When I cuddle Mathias and feel his little head against my cheek I painfully remember that Kara and Amanda never had a doting mother or grandmother to love them as infants. When they cried no one came to pick them up and soothe them. When Mathias cries for a bottle, Kara is right there stroking his cheek while I warm it up. I got a revelation last week that she may have done the same in her orphanage since it is her response every time he makes the slightest noise of displeasure. Kara must have given comfort to squalling infants while the caregivers sat by and let them scream. I wonder how many children actually did try to comfort each other from adjoining cribs? I wonder how long it took them to lose their compassion for one another? The older children did not seem to notice when another was sad. And if an older child (4-5 years old) had the nerve to cry in pain or sadness, the caregivers slapped them and yelled at them until they stopped. Yes, THEY DID. After being there for nearly 6 weeks, they did some terrible things in my presence.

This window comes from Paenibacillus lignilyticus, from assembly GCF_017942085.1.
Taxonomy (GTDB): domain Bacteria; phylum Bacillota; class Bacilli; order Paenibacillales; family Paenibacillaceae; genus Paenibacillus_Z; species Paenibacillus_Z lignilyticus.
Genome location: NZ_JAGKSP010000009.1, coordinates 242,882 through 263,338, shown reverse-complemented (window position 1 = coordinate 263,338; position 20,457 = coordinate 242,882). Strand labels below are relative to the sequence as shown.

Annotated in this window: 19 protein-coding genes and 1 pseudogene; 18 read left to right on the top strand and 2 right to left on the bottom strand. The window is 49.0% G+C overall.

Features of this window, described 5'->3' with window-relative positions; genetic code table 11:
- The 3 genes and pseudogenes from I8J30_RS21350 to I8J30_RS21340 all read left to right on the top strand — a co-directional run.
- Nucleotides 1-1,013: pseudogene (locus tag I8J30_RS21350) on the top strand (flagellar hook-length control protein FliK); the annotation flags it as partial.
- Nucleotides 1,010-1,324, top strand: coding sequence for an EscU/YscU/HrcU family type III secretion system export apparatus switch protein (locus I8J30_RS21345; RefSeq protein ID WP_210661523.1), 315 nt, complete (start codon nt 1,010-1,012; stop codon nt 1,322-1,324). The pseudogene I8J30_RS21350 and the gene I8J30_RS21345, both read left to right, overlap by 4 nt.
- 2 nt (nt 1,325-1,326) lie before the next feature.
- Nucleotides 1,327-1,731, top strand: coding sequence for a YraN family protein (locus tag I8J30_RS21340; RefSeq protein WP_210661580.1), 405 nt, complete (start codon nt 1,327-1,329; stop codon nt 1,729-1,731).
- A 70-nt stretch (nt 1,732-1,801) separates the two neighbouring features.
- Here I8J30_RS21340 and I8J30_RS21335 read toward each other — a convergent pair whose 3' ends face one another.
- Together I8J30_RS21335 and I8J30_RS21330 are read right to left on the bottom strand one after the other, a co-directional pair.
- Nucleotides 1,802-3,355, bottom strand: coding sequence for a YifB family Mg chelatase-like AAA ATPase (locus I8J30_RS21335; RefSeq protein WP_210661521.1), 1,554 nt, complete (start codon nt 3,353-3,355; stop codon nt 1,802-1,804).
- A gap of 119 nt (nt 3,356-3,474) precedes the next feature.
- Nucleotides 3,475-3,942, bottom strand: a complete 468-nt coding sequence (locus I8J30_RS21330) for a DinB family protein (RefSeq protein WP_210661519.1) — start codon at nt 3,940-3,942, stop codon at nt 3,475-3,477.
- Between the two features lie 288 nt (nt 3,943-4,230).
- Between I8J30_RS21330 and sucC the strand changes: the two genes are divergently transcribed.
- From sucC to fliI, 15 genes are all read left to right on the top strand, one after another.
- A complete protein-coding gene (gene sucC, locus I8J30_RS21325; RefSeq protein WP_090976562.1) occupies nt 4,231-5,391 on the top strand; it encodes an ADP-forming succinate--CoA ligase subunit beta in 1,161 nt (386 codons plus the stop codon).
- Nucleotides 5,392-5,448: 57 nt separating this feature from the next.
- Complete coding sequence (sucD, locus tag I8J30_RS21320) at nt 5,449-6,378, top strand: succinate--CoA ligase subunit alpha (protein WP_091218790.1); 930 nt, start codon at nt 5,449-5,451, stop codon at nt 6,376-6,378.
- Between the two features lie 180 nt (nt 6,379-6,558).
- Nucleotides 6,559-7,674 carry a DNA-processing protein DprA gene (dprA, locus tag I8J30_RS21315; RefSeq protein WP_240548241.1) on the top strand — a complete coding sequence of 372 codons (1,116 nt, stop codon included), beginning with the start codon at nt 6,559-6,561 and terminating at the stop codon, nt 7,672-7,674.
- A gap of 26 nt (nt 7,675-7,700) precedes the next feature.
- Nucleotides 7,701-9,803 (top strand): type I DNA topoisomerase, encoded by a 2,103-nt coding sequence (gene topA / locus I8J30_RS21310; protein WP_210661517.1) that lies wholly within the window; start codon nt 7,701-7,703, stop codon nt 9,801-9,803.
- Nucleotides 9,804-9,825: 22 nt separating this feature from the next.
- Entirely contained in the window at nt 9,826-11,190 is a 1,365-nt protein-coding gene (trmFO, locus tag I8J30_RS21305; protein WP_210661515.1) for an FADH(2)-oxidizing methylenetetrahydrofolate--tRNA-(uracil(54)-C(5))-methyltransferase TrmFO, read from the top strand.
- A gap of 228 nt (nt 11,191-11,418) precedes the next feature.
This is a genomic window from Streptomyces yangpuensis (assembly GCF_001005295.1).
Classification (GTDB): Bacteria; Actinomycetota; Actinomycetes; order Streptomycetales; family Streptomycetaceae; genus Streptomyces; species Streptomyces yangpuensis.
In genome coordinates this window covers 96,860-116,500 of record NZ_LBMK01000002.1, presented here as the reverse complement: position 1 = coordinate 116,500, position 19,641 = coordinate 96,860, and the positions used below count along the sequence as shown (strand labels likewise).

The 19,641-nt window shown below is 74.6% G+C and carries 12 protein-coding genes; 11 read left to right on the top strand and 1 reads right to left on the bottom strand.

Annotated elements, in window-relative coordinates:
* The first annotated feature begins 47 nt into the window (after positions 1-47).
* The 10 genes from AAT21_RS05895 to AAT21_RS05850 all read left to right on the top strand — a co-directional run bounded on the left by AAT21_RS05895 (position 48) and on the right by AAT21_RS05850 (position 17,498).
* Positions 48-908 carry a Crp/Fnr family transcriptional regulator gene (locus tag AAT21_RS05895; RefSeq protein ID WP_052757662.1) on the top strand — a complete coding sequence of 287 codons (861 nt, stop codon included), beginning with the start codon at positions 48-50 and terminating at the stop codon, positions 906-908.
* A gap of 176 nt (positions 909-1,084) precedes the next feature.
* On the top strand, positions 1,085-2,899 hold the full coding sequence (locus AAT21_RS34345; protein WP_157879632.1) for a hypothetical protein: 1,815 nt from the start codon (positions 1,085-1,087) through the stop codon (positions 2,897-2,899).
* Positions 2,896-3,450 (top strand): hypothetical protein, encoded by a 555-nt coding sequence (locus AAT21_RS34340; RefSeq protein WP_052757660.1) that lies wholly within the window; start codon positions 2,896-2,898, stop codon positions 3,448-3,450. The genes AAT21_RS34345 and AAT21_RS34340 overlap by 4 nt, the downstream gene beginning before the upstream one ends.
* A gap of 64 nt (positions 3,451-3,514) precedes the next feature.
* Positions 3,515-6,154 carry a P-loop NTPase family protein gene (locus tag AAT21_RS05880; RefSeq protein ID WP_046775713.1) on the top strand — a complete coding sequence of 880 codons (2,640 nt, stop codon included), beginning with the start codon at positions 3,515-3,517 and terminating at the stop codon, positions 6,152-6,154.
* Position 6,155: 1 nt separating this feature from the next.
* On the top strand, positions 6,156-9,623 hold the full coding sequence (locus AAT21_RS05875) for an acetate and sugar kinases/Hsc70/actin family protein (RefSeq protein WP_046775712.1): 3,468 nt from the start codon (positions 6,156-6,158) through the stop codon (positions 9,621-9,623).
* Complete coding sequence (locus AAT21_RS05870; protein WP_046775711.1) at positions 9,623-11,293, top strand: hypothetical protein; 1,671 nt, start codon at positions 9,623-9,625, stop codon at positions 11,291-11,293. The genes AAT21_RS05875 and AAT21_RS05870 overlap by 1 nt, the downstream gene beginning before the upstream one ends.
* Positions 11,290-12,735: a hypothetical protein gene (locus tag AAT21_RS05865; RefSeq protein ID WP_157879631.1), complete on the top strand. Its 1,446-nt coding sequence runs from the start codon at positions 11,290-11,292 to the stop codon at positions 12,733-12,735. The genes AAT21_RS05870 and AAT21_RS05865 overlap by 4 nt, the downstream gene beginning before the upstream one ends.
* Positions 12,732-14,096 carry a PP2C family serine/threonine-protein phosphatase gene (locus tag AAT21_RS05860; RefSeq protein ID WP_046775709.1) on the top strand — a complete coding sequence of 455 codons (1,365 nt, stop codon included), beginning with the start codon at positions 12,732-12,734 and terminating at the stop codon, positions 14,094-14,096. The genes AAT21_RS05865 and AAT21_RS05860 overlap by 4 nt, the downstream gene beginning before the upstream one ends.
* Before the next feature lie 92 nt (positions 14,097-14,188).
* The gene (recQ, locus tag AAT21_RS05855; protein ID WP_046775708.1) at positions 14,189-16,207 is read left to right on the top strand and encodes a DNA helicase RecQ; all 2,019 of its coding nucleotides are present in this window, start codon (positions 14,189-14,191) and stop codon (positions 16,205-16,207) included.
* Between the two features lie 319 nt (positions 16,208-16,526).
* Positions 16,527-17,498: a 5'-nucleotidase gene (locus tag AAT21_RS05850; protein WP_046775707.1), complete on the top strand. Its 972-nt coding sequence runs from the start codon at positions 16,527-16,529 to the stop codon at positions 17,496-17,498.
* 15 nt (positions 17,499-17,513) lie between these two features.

The thought hurts my heart, the revelation of what life is for an infant or child without a family makes me weep. The cries and sobs of those babies in Kara's orphanage in Ukraine still haunt me, the image in my mind of workers sitting and chatting, eating sunflower seeds and watching TV while a baby hiccuped and choked on sobs, no expressions on their faces as a baby cried for help and comfort. My stress growing as I longed to run to the back and snatch that baby up, oh how it hurt me to hear his/her pain, Kara was also visibly upset when that certain baby cried, her lower lip protruding into a pout, her eyes welling with tears. (I got to see him/her later, a little one with CP, bald, with such an engaging smile, the only young infant in Kara's groupa.)